Tuesday, 5 June 2018

Shanghai to Los Angeles in 5 hours? Why supersonic air travel could boom in Asia

Shanghai to Los Angeles in about five hours, Tokyo to San Francisco in 5.5, Sydney to Los Angeles in 6.75: The next wave of supersonic flight could make traveling between destinations in the United States and Asia a breeze.

In recent years, a clutch of aeronautics startups has sparked renewed interest in supersonic travel, which stalled after the Concorde's retirement in 2003.

Among the major players, Boom Technology has raised $85 million in funding from seed investors and strategic partners, such as Virgin Atlantic Airways.

Support for the Denver-based startup has expanded to Asia as well. In December, Japan Airlines reportedly invested $10 million to pre-order 20 of the 55-seat airliners, which are slated for a 2023 debut.

This spring, Ctrip -- Asia's largest travel services provider, with 300 million registered users -- became Boom's first strategic partner from China.

"China promises to be one of the largest markets for supersonic air travel. The demand for air travel is incredibly strong," Victor Tseng, chief commercial officer of Ctrip, tells CNN Travel.

"Apart from a growing middle class and having more disposable income, the Chinese are now increasingly interested in spending money on experiences. Travel has become an important form of seeking happiness."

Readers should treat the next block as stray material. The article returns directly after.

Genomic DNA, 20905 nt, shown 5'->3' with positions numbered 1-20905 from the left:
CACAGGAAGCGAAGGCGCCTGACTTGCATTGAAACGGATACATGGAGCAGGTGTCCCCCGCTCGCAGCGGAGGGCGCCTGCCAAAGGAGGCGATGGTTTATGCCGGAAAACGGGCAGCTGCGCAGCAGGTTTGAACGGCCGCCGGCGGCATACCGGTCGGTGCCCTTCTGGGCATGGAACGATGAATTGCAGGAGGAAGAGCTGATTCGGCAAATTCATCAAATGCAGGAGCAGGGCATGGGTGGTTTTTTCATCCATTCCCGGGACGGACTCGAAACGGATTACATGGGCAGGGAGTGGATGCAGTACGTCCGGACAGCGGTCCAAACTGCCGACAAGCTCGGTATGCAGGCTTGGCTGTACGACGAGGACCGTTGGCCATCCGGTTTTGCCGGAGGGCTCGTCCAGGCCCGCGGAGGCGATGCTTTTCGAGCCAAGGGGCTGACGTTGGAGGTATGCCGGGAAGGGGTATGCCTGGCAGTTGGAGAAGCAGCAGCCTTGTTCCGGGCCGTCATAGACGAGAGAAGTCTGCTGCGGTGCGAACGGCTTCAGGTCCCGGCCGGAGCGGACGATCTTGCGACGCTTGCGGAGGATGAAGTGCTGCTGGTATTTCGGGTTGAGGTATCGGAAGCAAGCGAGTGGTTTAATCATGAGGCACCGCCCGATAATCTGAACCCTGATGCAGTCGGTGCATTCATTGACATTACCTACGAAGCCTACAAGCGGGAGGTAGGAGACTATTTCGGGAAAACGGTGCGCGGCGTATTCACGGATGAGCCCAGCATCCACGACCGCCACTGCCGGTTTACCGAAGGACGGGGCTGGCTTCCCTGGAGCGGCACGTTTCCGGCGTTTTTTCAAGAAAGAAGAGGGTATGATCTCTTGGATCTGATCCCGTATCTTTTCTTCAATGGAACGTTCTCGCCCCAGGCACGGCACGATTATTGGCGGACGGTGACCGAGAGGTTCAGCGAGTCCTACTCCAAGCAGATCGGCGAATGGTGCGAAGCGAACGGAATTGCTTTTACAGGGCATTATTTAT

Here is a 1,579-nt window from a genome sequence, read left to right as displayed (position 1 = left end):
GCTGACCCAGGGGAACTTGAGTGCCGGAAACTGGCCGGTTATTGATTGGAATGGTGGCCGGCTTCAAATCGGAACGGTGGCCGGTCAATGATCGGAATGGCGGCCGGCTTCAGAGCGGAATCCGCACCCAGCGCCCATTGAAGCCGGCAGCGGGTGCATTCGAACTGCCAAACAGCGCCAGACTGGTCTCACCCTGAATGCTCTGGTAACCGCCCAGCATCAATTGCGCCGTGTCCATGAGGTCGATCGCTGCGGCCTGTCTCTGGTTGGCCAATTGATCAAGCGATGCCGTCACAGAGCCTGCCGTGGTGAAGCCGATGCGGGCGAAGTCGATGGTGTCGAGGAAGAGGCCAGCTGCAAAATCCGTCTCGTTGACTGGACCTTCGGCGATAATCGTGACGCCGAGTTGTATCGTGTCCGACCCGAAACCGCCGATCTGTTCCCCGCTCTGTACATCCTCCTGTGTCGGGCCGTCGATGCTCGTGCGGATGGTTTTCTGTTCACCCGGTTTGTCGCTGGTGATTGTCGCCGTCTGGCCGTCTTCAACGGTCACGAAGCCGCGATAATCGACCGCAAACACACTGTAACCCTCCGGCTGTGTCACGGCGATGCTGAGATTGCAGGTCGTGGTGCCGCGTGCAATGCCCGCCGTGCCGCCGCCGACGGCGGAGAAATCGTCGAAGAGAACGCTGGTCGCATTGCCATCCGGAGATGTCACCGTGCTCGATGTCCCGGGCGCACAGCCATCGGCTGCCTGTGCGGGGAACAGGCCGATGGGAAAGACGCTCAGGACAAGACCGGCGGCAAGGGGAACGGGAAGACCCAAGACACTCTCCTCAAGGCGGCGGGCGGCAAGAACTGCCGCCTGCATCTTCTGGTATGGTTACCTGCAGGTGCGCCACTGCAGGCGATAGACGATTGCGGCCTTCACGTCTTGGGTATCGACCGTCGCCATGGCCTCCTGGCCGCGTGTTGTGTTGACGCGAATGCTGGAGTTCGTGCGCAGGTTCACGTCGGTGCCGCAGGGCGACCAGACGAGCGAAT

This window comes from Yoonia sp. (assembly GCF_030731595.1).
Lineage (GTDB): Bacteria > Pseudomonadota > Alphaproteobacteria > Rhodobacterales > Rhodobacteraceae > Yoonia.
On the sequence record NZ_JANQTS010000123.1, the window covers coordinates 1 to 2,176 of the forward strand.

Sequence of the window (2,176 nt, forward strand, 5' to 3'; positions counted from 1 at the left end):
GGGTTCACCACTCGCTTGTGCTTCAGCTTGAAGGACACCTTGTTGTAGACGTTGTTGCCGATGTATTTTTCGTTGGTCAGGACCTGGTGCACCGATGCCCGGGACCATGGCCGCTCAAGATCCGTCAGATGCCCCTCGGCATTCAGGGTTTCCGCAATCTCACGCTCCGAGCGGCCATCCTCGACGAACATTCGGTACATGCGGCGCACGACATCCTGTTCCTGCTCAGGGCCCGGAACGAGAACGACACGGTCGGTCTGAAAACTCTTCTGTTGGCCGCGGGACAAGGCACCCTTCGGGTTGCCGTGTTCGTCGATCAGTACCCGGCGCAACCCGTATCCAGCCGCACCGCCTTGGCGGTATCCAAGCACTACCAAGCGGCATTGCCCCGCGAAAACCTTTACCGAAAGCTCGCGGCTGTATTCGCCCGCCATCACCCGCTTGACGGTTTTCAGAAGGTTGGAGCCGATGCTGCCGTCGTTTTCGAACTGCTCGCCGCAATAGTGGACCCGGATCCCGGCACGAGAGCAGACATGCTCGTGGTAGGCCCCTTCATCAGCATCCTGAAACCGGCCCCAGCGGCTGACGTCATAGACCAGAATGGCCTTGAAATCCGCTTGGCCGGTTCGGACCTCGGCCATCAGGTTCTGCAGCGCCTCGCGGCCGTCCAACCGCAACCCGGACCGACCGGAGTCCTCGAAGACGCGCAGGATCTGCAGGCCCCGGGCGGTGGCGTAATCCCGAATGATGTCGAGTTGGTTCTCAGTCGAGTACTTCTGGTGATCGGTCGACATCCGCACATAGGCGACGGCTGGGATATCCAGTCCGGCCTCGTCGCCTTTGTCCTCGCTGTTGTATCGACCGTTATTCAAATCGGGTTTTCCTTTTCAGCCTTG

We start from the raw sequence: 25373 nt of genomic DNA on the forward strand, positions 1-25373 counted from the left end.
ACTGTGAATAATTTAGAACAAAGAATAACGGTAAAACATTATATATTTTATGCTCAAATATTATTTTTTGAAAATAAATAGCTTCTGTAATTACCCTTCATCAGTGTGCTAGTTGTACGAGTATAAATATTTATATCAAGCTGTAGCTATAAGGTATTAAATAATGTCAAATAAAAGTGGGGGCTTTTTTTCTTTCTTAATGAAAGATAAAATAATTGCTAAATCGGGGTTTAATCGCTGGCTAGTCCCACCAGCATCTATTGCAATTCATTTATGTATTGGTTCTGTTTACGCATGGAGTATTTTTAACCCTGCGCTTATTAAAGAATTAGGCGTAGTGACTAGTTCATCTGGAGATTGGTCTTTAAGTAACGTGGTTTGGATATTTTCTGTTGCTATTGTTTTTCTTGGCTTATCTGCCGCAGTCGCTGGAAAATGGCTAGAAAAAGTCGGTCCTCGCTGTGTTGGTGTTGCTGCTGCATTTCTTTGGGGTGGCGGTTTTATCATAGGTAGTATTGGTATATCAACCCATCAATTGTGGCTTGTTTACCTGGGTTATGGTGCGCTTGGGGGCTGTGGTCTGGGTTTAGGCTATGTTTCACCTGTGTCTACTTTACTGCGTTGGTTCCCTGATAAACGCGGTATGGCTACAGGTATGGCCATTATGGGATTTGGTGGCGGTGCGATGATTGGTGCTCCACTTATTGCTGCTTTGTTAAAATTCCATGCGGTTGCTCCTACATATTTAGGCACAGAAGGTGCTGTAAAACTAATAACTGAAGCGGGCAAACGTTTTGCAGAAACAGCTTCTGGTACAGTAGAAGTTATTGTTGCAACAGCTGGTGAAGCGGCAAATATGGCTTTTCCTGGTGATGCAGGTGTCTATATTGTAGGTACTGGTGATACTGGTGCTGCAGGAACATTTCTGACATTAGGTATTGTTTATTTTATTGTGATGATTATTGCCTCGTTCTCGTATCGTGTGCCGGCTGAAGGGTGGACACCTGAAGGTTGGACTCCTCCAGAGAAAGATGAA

Cutting flight times by half

Boom Supersonic hopes to pick up where Concorde left off.
The first stage of Boom's plan could be launching as early as next year.

The company has publicly announced plans to fly its XB-1 -- a two-seat demonstration aircraft -- in 2019 as proof of concept.

If that goes well, the company will embark on its main mission: To build a fleet of supersonic commercial jets that fly at Mach 2.2, which equates to 1,451 mph -- or more than double the speed of sound.

Putting that into travel terms, a typical 12-hour flight from Shanghai to Los Angeles could be reduced to roughly five to six hours.

This could make it much easier for travelers in Asia to hop around the world -- and vice-versa.

(Source: CNN)

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